But what if your future was effectively infinite? Two things: First, you might not mind taking the long view and making plans that take a long time to develop because hey, you’ve got plenty of future in which to reap the rewards. Second, think of what kind of loss death represents. How many years are lost when a human dies? Probably somewhere less than 100. An effectively immortal creature stands to lose trillions. For a Pierson’s Puppeteer, virtually all of life always lies well into the future, and deserves a level of protection bordering on the paranoid.

Perhaps most importantly, this piece of Ringworld is a lesson in the value of our mortality. The Puppeteers manage to make very clever plans, but by and large they are selfish and cowardly. Their own lives loom so large in their futures, there’s no room for anyone else. We mere mortals can only spend so long thinking that way. Eventually we have more of our life behind us than we have before us, and if we want to touch the future, it will be through other people: your children, extended family, and friends.

My great uncle lived only about 77 years, cut short by disease earlier than I would have liked. Even though he is no longer with us, the dent he made in the world is going to last for generations. The old dairy farmer was gruff and sometimes short-tempered, but he lived his life by giving generously to anyone who had need. He didn’t die rich as far as I know, but over 700 people attended his funeral in a small country church, each of them profoundly touched by him at some stage of their lives. And not just family. Some were friends that hadn’t been seen for years, some were the type who were afraid to even set foot in a church, but they showed up all the same to say thank you one last time. To put it in Austrian terms, living like he did is a matter of keeping a low time preference for the sake of other people’s futures, in spite of your own dwindling time on earth. A creature who never dies never even has the opportunity to make that sacrifice.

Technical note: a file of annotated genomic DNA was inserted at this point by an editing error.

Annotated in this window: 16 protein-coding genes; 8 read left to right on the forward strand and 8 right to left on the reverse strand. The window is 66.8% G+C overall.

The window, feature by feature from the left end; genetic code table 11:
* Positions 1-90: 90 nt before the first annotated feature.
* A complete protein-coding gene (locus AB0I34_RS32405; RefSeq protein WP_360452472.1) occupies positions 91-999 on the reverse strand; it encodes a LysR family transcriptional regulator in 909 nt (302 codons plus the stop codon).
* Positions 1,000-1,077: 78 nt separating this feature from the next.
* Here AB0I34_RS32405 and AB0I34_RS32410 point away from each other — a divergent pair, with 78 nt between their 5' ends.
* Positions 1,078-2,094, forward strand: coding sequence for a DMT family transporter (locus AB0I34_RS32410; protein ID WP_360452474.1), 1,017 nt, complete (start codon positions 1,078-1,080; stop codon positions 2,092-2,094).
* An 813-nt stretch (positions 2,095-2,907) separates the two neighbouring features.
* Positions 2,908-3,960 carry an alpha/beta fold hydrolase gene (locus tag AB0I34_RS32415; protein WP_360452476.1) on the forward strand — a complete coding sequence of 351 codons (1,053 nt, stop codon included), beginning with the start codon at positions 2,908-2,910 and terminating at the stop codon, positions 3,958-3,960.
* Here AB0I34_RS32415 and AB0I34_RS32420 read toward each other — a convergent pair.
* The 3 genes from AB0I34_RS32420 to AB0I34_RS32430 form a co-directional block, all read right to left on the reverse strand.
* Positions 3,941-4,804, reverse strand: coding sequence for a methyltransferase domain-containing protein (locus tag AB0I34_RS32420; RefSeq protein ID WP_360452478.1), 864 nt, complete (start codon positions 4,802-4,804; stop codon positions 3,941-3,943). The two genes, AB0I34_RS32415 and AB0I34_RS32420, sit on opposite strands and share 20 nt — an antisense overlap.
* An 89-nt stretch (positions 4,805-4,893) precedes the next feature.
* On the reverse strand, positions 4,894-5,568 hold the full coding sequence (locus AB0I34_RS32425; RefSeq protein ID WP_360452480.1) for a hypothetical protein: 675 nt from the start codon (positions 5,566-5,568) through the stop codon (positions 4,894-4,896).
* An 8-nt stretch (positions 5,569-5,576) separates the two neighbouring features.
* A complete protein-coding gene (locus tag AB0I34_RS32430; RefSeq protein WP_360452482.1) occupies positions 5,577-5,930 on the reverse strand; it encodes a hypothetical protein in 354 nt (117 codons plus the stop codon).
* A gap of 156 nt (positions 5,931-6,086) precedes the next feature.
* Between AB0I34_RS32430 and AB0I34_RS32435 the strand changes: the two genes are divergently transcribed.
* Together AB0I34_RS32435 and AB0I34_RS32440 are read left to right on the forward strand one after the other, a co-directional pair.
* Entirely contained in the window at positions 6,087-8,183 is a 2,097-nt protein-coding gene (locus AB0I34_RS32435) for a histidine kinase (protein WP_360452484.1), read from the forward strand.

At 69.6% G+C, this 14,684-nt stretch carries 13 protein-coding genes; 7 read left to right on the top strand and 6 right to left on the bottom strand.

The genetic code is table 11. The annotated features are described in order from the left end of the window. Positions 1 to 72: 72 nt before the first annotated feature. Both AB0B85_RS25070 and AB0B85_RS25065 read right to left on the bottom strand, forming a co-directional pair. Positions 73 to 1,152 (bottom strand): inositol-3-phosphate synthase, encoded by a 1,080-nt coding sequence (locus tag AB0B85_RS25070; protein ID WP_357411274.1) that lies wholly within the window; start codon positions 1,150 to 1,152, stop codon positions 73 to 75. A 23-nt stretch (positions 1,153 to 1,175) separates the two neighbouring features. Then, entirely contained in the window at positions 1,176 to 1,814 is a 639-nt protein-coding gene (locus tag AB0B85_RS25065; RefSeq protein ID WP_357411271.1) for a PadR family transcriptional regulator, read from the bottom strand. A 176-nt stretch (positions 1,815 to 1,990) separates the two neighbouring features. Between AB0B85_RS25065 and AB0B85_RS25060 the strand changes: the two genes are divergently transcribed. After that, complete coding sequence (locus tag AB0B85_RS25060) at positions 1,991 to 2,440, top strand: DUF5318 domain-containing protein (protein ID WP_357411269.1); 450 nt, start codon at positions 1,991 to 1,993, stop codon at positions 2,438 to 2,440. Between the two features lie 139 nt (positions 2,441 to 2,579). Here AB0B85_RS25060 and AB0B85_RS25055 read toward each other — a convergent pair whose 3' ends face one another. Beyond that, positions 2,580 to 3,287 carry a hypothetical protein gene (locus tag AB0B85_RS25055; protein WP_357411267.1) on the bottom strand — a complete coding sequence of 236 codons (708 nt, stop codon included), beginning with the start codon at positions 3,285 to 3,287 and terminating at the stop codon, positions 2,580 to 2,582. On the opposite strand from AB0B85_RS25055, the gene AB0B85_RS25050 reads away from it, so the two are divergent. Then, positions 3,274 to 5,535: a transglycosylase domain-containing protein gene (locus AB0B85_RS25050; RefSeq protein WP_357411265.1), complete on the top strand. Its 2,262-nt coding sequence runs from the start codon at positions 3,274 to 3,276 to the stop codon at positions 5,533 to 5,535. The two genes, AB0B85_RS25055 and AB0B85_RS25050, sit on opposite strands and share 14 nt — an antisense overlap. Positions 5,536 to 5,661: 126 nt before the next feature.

Old Media Needs to Die, and SpaceX Just Proved Why

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Far too often, I see blogs and comments online complaining that the “mainstream media” isn’t covering their particular pet issue, for example ignoring a particular story because it doesn’t suit a certain narrative, and that this is a sign of their tribe’s persecution. I am not interested in engaging in a bravery debate, but I want to draw attention to something very disappointing, and in my opinion, very dangerous, about what information our biggest media outlets choose to focus on.

On Monday this week, the aerospace startup SpaceX successfully placed the ORBCOMM constellation of 11 communications satellites into orbit, and in the process landed the first stage of its Falcon-9 rocket so that it could theoretically be refueled and reused. Here’s the video of the event. Watch it now before reading on, I can wait. For those of you not already hip-deep in space news, this is, objectively, an event of gigantic significance. Not only is this completely new in aerospace history, but this promises to slash the cost of a launch, granting us unprecedented access to space. Yet it was barely mentioned in traditional media. This was a misstep on their part. In this post I will attempt to explain why, and what you can do about it. Continue reading